Ask a typical Christian who is responsible for the church institution to which he is joined, and you will not get a straight answer.  On the one hand, he’ll point perhaps to the preacher or the elders, and on the other hand, he’ll claim that “Jesus is the head of the church”.  If you try to blame his church’s shortcomings on Jesus (as its head), he’ll immediately oppose that idea and blame it instead on sinful men.  So if you suggest, then, that he put out the current leaders and promote more righteous people instead into leadership, he resorts back to the previously-abandoned argument that “Jesus is the head of the church”, and he proceeds with the circular goose-chase of an argument that “If Jesus wanted these leaders replaced, he’d do it himself.”

Timshel, however, “throws it right back on a man”, as Steinbeck’s character put it.  The man is free to choose.  And the man is responsible for his choices.  Churches are as they are because of the collective choices of their members.  Indeed, what a dreadful thought it is to assume that God has consigned any church to its present dullness and dysfunction!  What would be the purpose of such a consignment?  Punishment?

If punishment, then why not rather teach them to overcome?  Is this not possible with God?  And yet I do not know of even one church institution that has managed to overcome its ailments.  Not one.  Instead, they make out as if it’s impossible, and further, as if even thinking it might be possible is an exercise in evil pride!  Never mind the examples of First Century congregations, such as Thessalonica, Phillipi, Ephesus, and others, who managed to reach maturity in that very first generation of the ekklesia!

And to add insult to injury, so many believers today look down upon those first Christians, considering them to be “primitive”, and considering it a deficit that those believers did not yet “have the Bible”!  But we, for all our sophistication, cannot seem to muster even a fraction of the maturity and unity enjoyed by these early congregations.  And so I ask, who are the real primatives here?

I believe that people are free to be as righteous and upright as they care to be.  They are free to learn, to adopt, and to reject as much as they care to learn, adopt, and reject.  They are free to dream and to strive and to change as much as they’d like.  I cannot imagine one single problem, whether in “church” or in society, that cannot be fixed, except for the problem of convincing those who would rather not be convinced.  If we all cared to succeed, however, we could fix anything.

It comes down, therefore, to whether there is indeed a choice.  Meanwhile, however, we have a massive segment of the Christian society preaching to the world (and particularly to themselves), that man is a helpless and miserable “worm”, destined for filth and weakness, and incapable even of desiring a good thing unless God himself puts that desire into the man.  Thus do they embrace their own filth and failure, clinging to it as a basis upon which they are to be granted a life-giving “grace”, by which they seem to believe that God will pretend they are more righteous than they actually are!  In their view, God does not make righteous men of sinners by actually transforming their characters into godliness, but he merely chooses to view the ungodly with the same view he holds of Jesus.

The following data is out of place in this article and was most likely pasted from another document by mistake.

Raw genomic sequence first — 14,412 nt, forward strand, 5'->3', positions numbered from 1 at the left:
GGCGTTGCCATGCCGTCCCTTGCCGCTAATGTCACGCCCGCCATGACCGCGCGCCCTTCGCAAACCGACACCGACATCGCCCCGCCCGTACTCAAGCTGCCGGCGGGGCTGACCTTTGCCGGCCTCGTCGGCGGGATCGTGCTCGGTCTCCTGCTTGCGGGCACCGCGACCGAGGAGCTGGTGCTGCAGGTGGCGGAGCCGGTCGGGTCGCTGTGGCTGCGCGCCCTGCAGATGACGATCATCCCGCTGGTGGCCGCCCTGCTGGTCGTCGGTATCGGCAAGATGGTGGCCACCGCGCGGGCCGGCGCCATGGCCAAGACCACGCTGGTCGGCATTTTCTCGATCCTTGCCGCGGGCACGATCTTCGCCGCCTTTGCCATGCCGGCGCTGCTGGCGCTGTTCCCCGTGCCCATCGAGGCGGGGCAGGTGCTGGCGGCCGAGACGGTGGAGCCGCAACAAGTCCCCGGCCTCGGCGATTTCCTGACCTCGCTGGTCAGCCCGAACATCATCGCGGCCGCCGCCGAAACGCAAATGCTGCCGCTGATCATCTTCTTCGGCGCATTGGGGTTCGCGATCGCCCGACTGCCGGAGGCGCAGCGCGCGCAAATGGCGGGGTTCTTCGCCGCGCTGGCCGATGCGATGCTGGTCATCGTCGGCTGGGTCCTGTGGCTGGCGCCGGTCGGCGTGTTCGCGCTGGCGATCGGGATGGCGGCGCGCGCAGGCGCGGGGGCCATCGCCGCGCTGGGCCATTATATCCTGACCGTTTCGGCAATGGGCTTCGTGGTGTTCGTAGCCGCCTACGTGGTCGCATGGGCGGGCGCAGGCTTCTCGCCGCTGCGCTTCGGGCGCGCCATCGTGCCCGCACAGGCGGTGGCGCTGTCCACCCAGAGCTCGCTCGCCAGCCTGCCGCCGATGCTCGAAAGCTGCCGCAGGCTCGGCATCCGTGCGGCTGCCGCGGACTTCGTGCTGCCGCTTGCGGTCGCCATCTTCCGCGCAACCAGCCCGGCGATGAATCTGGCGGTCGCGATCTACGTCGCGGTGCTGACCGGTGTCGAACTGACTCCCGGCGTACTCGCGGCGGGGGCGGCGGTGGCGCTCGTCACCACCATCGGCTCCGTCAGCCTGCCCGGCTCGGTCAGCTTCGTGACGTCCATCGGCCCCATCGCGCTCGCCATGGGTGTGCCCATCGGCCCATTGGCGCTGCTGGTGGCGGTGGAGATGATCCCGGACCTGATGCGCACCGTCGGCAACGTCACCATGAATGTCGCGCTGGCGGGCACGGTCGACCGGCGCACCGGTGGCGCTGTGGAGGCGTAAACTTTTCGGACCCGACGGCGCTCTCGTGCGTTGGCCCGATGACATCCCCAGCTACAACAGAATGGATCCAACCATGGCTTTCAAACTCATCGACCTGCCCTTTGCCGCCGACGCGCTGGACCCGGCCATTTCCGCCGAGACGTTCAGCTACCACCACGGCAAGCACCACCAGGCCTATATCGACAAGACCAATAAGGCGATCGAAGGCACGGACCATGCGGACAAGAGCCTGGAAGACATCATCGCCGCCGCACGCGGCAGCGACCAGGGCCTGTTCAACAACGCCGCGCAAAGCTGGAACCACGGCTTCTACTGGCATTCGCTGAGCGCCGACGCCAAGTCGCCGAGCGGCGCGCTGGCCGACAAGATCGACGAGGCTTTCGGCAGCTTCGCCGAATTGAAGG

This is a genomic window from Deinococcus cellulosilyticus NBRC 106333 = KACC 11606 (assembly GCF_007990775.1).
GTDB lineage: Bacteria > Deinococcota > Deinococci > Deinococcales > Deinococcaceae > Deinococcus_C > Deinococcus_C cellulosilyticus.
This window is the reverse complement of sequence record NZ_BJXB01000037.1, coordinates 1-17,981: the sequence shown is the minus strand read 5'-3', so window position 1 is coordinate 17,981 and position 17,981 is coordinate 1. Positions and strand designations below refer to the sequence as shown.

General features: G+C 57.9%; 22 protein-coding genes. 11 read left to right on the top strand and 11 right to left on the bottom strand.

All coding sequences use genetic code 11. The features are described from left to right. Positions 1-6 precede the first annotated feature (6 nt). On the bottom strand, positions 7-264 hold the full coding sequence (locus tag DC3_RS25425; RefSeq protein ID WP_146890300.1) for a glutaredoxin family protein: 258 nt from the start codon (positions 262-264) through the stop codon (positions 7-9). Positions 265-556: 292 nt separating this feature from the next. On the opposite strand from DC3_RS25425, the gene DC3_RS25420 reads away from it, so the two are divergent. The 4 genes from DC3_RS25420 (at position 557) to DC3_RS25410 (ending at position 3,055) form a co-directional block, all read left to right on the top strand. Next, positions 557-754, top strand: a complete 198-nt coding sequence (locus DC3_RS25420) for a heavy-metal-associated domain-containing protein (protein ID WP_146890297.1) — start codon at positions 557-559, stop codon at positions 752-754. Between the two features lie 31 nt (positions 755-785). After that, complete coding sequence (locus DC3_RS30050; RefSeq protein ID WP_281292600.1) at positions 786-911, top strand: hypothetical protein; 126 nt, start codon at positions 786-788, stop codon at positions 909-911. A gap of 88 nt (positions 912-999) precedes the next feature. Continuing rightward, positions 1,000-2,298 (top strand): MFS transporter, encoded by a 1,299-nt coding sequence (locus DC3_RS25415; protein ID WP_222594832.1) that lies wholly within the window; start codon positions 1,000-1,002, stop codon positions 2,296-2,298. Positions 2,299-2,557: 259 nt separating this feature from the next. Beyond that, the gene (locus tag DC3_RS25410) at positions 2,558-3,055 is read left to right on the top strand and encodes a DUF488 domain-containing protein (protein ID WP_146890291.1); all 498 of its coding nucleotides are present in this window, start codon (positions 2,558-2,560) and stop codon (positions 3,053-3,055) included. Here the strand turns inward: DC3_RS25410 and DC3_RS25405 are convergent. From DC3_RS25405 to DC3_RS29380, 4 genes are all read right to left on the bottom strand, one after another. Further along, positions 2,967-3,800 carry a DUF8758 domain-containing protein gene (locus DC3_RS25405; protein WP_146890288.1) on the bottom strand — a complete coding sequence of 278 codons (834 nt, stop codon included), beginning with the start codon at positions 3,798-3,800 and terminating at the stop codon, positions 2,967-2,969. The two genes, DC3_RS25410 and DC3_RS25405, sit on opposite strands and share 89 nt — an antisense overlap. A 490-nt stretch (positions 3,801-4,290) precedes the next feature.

Thus have they not only managed to gloss over the actual evidence to the contrary in the Bible, but they have, in one fell swoop of traditional hearsay, gutted the true nature of mankind, turning him into a mere shadow of what God made, and consigning themselves to despicable depravity where no such existence is necessary.  They will claim, of course, that the power of God is required for man to achieve greatness, yet claiming that very power unto themselves, they cannot explain why they continually wallow in failure and repeated excuse.  If they are empowered by the indwelling of God, why are they not achieving greatness?  They will be surprised to learn that, any indwelling aside, their very doctrines are counterproductive to the greatness to which they claim to aspire, for they excuse man rather than to hold him accountable for himself.

Even a Church of Christ elder once revealed to me (unwittingly) that he holds such a “Calvinist” view, excusing man of responsibility for his own actions.  I had asked him what his congregation was “working on” and he mentioned they were trying to get people to “be faithful” to coming to Sunday night and Wednesday night assemblies.  So I asked, “What’s the plan?”, not knowing that such a simple question would leave him speechless for several seconds.  He stammered and stuttered, and eventually offered, “We’re just waiting on the Lord.”